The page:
There seems to be alot of media lately on SS Privitization.
What exactly would be Pritization?
What would be the pros and cons of having it?
Do any other countries practice this? and if so has it been successful?
Has there been any research on this method?
Is this really a way for Bush and his buddies to make money (Stock market)?
Are there any prominent debates going on? and between whom?
I would really like a full understanding of this proposed method.
I have posted this as 4 credits but it can be negotiated if you think more is needed?
Thanks© BrainMass Inc. brainmass.com April 3, 2020, 2:35 pm ad1c9bdddf
Hi there -
You have asked about one of the hottest issues in America today! It's a big topic, so what I will do is give you plenty of background information and present you with the major pros and cons of the proposal. It is a complex topic full of laws and numbers, but I have done my best to break it down for you in a manageable way. I hope this information helps you!
Social Security is the biggest of all government programs and a source of economic support for millions of Americans: retired persons, disabled persons, and family members of workers who have retired, become disabled or who died. It is primarily a pay-as-you-go program. This means that today's generation of workers pays Social Security taxes into the program (money is taken out of every paycheck automatically), money flows back out as monthly benefit checks to the Social Security recipients. If the workers themselves become disabled, they qualify for disability benefits until they reach retirement age. If they die, payments go to their survivors. Currently, there are about 46,444,000 recipients of Social Security.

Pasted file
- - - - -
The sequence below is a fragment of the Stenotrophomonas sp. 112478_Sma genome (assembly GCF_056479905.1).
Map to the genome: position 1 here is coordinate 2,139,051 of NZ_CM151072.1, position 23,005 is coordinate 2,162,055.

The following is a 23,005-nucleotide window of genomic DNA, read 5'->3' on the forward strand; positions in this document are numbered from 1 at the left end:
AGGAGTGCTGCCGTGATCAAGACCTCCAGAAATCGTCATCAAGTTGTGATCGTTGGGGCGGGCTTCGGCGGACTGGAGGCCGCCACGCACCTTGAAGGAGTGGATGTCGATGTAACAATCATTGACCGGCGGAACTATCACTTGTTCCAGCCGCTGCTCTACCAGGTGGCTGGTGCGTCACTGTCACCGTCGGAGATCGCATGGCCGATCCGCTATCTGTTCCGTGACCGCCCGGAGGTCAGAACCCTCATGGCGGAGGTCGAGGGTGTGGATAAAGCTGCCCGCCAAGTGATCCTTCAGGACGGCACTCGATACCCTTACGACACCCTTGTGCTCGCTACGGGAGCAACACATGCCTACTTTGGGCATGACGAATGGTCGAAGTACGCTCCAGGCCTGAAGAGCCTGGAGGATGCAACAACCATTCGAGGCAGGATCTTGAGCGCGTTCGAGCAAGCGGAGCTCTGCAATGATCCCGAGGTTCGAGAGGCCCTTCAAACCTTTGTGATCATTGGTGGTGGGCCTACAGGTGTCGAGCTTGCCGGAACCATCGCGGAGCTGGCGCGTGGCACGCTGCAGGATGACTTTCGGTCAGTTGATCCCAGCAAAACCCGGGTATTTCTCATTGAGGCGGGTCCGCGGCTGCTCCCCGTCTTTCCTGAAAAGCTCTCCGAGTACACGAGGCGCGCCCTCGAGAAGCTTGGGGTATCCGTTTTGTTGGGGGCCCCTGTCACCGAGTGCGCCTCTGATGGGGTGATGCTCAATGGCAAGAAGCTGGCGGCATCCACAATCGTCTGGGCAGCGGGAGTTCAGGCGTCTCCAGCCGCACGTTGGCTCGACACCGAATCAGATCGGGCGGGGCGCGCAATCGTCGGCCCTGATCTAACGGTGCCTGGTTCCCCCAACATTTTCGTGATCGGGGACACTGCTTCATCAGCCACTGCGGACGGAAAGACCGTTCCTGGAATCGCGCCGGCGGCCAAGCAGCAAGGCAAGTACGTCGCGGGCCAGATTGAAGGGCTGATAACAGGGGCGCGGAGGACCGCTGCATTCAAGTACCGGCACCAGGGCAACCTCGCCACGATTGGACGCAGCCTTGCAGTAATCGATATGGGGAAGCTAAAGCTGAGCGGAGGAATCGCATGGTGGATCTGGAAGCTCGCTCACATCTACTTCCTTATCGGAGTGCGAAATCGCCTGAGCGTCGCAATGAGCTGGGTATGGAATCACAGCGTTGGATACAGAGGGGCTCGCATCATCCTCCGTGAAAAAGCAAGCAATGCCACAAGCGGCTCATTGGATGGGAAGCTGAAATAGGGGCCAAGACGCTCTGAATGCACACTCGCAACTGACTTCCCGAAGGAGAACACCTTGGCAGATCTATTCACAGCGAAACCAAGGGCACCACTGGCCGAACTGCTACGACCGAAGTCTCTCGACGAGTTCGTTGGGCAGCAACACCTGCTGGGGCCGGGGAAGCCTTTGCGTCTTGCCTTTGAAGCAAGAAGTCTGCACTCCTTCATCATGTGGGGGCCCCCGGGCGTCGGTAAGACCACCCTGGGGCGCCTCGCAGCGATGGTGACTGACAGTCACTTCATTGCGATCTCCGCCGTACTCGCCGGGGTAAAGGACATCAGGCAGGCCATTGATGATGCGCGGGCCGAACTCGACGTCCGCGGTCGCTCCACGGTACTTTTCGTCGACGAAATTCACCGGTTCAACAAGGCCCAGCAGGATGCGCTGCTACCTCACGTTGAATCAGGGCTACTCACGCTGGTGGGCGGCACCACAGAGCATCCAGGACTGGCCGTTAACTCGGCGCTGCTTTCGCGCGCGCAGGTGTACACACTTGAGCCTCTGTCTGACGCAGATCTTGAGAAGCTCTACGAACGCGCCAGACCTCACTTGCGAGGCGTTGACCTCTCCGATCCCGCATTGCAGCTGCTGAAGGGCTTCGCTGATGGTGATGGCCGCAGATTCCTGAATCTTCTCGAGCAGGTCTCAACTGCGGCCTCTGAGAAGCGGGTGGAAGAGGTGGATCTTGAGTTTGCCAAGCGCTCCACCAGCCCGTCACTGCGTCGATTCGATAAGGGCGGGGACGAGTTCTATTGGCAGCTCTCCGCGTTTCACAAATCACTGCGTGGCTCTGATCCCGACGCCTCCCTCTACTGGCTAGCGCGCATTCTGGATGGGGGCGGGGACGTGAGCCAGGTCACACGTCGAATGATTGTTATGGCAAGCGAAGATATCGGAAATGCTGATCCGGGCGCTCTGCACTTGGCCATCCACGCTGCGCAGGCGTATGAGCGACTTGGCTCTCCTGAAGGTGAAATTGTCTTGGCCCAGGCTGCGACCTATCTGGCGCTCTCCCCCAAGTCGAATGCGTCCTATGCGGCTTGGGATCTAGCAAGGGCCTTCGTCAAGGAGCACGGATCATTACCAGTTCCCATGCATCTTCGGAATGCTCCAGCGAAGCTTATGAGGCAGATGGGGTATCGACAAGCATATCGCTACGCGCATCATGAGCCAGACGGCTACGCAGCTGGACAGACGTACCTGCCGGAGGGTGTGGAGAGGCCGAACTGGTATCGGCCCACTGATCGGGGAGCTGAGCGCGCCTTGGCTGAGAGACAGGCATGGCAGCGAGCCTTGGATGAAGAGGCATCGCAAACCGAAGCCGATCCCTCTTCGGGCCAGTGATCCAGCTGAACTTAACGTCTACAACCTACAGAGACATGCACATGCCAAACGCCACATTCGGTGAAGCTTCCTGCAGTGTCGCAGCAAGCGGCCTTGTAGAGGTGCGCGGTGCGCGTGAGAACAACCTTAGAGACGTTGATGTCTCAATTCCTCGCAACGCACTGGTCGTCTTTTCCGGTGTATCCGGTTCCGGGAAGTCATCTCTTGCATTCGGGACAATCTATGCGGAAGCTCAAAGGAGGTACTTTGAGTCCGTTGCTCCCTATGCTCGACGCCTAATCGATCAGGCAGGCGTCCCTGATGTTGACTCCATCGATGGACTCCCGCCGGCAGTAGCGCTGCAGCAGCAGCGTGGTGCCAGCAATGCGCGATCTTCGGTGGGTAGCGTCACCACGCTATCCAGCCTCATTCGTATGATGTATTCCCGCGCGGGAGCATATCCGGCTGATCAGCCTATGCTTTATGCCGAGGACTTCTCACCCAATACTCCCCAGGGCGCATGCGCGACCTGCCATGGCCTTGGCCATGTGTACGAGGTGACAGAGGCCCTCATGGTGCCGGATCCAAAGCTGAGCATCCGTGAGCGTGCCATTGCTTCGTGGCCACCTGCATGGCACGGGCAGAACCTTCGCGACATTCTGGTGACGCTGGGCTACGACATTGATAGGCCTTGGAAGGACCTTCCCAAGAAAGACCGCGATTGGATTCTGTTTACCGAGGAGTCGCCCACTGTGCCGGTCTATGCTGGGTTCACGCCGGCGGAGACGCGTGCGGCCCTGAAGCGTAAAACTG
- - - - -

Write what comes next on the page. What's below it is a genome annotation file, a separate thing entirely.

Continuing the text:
Here's why Social Security is a hot topic right now: The 2004 best estimates show that the Social Security funds will be adequate to pay all benefits until 2042. Taxes coming into the Social Security trust funds will exceed benefit payments until 2018. Interest on the reserves and the assets themselves will continue to supplement tax revenues until 2042. In 2042, the reserves are projected to be depleted. Income coming into the funds at that time is expected to cover only about 73 percent of the cost due at that time.
Social Security is projected to cost more largely because the number of Americans over 65 will grow faster than the number of workers. This occurs for three reasons: the baby boomers will begin to reach 65 in 2011, people are living longer after 65, and birthrates are assumed to remain historically low (meaning that there won't be as many working people contributing to a growing elderly recipient population).
The choices for fixing Social Security are: to pay more into the Social Security ...